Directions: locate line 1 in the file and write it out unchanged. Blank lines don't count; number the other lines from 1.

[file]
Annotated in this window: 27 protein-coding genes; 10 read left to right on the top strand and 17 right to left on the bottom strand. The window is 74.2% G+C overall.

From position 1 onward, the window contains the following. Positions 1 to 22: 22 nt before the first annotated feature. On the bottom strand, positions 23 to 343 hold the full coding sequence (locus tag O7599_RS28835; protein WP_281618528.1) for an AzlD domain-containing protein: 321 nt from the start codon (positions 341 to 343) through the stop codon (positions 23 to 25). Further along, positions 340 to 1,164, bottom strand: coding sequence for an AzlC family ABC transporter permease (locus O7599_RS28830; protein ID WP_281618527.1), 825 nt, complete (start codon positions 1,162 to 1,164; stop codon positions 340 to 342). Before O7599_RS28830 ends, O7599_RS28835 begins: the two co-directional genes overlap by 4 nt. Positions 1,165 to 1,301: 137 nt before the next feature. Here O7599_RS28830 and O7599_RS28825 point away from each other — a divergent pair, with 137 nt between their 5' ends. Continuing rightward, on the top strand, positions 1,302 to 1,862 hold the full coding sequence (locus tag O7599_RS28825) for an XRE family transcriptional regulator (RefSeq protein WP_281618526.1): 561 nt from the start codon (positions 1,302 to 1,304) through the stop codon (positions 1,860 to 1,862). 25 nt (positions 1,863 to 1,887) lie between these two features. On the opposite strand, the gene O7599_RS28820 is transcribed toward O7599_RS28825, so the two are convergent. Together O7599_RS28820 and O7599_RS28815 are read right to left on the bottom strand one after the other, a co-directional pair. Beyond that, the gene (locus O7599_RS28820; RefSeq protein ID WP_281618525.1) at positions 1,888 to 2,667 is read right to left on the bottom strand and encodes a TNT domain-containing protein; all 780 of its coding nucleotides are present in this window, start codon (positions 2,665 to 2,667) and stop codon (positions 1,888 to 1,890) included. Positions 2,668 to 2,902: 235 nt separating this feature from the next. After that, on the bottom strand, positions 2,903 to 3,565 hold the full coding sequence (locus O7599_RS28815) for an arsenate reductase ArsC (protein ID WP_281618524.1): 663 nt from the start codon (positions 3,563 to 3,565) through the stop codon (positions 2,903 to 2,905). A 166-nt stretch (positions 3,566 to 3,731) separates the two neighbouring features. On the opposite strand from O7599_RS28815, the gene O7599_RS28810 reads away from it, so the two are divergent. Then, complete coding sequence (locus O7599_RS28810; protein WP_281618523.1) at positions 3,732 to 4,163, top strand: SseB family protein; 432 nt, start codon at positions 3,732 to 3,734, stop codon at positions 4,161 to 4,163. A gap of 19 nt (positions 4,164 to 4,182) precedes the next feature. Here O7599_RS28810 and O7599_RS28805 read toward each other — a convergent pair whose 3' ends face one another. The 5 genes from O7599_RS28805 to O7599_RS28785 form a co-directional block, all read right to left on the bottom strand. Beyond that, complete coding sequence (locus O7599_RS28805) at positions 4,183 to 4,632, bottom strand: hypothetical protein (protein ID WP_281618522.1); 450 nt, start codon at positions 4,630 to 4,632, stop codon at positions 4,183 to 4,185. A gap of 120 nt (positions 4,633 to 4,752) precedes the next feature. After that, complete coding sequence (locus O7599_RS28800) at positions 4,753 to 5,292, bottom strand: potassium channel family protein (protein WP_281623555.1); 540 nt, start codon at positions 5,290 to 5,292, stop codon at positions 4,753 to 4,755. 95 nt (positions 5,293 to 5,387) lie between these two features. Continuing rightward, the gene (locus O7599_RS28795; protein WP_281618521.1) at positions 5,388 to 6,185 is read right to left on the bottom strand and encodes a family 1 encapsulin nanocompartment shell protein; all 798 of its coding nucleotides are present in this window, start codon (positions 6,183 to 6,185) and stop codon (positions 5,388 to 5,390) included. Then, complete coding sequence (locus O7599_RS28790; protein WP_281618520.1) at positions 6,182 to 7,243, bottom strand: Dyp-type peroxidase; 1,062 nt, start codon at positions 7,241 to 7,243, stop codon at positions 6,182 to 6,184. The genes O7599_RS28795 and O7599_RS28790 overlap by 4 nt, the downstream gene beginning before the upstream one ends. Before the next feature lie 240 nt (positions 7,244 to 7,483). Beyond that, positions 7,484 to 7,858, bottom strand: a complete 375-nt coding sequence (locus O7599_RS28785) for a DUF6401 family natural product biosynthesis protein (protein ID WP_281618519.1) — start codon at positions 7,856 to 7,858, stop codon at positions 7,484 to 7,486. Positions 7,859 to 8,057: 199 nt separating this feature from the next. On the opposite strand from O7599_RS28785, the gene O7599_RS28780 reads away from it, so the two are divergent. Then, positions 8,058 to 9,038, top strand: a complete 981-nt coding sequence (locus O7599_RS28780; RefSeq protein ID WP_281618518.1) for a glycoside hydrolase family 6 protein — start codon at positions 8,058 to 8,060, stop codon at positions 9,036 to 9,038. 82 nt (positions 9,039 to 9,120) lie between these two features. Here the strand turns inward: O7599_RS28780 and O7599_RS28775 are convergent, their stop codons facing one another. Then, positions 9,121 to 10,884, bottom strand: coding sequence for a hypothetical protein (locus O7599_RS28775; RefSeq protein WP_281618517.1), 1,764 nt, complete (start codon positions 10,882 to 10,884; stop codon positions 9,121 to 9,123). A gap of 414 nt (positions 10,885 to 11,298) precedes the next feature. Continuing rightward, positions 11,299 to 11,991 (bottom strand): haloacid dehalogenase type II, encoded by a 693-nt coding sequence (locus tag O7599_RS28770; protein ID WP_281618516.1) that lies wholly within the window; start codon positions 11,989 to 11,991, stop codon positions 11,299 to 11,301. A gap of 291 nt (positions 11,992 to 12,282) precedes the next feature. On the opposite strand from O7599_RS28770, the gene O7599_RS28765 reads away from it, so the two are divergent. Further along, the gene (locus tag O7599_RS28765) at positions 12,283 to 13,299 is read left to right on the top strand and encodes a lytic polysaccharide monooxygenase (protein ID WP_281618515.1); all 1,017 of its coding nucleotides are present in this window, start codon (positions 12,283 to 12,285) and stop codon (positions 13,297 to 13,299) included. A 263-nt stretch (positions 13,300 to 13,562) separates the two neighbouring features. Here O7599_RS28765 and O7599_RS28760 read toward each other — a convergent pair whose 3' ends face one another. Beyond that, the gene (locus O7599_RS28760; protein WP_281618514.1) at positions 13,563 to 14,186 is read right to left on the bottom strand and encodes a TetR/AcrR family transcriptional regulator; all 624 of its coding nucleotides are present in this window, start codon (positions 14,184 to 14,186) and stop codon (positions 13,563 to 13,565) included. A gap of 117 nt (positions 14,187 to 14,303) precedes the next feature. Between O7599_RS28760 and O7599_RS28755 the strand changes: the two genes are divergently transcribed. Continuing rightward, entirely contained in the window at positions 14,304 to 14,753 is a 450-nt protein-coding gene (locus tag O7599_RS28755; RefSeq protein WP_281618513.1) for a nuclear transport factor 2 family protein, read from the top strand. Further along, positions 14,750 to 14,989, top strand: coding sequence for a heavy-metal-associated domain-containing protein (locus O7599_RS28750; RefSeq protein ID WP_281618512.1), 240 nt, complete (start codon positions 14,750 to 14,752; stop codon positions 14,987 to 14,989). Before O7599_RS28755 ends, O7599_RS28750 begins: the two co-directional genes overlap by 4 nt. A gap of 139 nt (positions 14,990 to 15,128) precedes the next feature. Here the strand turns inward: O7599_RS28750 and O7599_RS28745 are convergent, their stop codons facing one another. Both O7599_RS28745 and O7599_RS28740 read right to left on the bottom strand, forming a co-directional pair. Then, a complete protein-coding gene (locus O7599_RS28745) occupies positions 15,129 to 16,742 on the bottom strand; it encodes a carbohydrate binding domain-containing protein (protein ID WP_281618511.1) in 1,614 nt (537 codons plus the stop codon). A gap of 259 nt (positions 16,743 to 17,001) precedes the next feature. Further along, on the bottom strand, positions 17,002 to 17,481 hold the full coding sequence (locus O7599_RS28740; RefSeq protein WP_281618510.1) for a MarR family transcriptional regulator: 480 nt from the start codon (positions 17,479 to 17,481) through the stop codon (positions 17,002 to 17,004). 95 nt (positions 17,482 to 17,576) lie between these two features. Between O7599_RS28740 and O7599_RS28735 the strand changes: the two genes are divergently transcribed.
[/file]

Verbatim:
Annotated in this window: 27 protein-coding genes; 10 read left to right on the top strand and 17 right to left on the bottom strand. The window is 74.2% G+C overall.